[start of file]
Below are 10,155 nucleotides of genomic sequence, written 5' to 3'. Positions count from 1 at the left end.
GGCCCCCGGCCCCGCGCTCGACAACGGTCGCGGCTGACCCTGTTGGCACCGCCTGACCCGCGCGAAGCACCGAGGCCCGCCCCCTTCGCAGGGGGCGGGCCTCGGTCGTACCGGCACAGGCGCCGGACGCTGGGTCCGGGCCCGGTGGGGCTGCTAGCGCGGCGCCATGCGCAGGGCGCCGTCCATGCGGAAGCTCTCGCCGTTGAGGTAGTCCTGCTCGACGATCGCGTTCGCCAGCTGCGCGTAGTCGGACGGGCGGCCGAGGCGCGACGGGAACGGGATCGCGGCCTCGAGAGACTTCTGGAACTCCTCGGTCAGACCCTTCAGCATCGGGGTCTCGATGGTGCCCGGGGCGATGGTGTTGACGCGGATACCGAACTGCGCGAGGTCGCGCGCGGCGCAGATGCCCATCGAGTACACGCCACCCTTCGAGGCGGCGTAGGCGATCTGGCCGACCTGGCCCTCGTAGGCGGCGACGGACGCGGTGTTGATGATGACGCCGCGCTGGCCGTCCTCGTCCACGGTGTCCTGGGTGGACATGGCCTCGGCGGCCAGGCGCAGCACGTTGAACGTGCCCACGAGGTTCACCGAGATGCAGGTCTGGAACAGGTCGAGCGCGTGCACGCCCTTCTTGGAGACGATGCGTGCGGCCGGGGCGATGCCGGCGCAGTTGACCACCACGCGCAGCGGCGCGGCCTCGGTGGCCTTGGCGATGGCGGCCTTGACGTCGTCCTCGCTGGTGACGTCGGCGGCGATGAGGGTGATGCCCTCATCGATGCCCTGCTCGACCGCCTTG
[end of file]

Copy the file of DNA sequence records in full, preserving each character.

Below are 10,155 nucleotides of genomic sequence, written 5' to 3'. Positions count from 1 at the left end.
GGCCCCCGGCCCCGCGCTCGACAACGGTCGCGGCTGACCCTGTTGGCACCGCCTGACCCGCGCGAAGCACCGAGGCCCGCCCCCTTCGCAGGGGGCGGGCCTCGGTCGTACCGGCACAGGCGCCGGACGCTGGGTCCGGGCCCGGTGGGGCTGCTAGCGCGGCGCCATGCGCAGGGCGCCGTCCATGCGGAAGCTCTCGCCGTTGAGGTAGTCCTGCTCGACGATCGCGTTCGCCAGCTGCGCGTAGTCGGACGGGCGGCCGAGGCGCGACGGGAACGGGATCGCGGCCTCGAGAGACTTCTGGAACTCCTCGGTCAGACCCTTCAGCATCGGGGTCTCGATGGTGCCCGGGGCGATGGTGTTGACGCGGATACCGAACTGCGCGAGGTCGCGCGCGGCGCAGATGCCCATCGAGTACACGCCACCCTTCGAGGCGGCGTAGGCGATCTGGCCGACCTGGCCCTCGTAGGCGGCGACGGACGCGGTGTTGATGATGACGCCGCGCTGGCCGTCCTCGTCCACGGTGTCCTGGGTGGACATGGCCTCGGCGGCCAGGCGCAGCACGTTGAACGTGCCCACGAGGTTCACCGAGATGCAGGTCTGGAACAGGTCGAGCGCGTGCACGCCCTTCTTGGAGACGATGCGTGCGGCCGGGGCGATGCCGGCGCAGTTGACCACCACGCGCAGCGGCGCGGCCTCGGTGGCCTTGGCGATGGCGGCCTTGACGTCGTCCTCGCTGGTGACGTCGGCGGCGATGAGGGTGATGCCCTCATCGATGCCCTGCTCGACCGCCTTG